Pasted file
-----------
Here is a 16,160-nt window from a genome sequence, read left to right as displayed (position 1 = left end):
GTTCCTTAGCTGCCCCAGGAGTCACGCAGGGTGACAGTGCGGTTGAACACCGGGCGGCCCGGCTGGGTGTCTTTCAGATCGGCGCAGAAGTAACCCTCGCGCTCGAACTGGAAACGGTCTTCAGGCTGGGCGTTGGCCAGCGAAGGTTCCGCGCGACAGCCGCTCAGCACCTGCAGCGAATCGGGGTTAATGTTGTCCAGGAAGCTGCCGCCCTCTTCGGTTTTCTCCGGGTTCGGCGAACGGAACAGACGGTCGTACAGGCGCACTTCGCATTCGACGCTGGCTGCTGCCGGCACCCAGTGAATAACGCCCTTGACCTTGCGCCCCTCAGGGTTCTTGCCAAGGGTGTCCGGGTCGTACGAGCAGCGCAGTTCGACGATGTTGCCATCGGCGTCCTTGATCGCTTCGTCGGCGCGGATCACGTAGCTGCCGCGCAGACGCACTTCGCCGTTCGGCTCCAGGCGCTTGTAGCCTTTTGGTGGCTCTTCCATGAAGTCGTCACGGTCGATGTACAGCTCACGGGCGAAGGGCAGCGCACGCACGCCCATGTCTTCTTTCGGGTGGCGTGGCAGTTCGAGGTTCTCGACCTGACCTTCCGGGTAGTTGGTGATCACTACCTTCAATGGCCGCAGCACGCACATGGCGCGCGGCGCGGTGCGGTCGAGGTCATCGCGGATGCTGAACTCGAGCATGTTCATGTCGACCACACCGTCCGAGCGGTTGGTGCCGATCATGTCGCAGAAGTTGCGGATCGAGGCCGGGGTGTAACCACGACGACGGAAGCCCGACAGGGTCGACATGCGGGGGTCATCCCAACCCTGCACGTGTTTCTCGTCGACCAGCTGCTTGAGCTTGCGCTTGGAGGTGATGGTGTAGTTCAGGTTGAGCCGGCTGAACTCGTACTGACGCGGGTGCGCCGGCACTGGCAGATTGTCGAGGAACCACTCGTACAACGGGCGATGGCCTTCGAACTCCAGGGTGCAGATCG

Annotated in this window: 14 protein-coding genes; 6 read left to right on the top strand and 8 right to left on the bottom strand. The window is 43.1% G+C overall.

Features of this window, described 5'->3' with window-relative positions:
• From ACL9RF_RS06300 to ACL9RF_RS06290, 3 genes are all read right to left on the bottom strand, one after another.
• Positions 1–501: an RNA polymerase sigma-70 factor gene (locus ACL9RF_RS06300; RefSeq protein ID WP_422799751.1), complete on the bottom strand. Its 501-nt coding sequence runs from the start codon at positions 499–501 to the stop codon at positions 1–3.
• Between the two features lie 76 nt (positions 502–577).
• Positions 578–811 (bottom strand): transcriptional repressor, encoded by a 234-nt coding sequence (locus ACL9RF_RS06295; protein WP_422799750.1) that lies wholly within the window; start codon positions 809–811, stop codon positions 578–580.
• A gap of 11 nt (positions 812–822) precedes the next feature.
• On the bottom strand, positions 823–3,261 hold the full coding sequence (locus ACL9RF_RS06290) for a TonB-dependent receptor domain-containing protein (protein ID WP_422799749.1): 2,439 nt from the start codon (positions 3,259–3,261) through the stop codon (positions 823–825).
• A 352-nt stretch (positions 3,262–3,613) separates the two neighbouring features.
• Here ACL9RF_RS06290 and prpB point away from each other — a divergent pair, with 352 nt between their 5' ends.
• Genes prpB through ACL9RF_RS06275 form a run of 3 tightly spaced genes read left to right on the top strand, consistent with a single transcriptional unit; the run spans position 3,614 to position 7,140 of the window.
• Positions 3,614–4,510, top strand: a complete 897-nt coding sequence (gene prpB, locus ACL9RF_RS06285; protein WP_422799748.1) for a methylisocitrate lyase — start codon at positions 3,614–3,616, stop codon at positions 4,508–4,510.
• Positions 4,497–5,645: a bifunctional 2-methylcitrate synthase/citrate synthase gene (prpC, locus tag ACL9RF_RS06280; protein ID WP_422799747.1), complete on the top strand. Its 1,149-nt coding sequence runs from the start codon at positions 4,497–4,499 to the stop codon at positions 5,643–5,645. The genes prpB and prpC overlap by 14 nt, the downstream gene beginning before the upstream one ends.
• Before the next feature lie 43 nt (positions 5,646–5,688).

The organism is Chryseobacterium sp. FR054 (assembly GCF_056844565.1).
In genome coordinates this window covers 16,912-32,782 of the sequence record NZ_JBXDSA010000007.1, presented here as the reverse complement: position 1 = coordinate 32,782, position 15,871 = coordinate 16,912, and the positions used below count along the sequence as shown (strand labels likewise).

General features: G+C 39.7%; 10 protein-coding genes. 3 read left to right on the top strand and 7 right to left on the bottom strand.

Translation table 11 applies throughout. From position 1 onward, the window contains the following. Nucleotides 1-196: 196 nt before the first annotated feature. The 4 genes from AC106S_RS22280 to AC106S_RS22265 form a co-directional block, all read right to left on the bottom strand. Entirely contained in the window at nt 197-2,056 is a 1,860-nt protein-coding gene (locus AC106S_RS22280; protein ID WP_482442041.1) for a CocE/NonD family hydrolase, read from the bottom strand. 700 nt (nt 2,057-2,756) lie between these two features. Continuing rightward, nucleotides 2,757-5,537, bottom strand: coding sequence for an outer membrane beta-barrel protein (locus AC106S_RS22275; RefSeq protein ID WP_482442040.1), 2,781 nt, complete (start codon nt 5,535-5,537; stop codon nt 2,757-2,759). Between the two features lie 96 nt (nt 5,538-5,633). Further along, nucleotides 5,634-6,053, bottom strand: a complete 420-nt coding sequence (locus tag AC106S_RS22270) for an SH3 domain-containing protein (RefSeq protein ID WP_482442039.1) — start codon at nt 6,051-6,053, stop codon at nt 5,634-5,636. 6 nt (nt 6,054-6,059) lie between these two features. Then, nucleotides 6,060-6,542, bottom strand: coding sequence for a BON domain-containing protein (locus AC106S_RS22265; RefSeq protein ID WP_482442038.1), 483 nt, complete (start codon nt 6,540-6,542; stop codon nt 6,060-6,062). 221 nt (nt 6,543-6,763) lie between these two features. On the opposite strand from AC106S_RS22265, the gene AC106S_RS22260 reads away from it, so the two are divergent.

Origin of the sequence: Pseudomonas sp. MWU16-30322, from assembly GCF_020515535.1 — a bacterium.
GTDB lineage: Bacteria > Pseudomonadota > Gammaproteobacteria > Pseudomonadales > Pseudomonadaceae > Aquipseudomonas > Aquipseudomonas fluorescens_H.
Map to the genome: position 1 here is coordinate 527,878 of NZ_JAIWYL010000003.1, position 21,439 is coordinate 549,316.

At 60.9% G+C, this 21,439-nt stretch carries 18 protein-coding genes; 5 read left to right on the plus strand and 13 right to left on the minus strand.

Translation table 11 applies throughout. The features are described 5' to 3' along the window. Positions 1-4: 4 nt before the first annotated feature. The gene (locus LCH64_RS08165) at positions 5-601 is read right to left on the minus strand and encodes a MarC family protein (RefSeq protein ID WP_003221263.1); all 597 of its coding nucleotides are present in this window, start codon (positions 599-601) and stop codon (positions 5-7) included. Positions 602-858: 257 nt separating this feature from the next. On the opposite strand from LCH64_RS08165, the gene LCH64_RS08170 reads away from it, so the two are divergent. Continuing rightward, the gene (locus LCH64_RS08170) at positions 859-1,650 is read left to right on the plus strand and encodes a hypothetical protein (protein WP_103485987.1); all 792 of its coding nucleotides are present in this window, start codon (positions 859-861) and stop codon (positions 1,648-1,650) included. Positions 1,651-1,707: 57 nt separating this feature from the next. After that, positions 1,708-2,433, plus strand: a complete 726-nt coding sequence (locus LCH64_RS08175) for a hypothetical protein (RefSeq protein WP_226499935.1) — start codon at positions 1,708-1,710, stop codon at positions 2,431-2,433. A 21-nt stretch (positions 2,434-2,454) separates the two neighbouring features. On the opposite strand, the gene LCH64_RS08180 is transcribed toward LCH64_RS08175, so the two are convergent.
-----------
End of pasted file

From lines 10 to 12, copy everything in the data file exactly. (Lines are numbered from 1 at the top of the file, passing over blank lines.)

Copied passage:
• On the bottom strand, positions 823–3,261 hold the full coding sequence (locus ACL9RF_RS06290) for a TonB-dependent receptor domain-containing protein (protein ID WP_422799749.1): 2,439 nt from the start codon (positions 3,259–3,261) through the stop codon (positions 823–825).
• A 352-nt stretch (positions 3,262–3,613) separates the two neighbouring features.
• Here ACL9RF_RS06290 and prpB point away from each other — a divergent pair, with 352 nt between their 5' ends.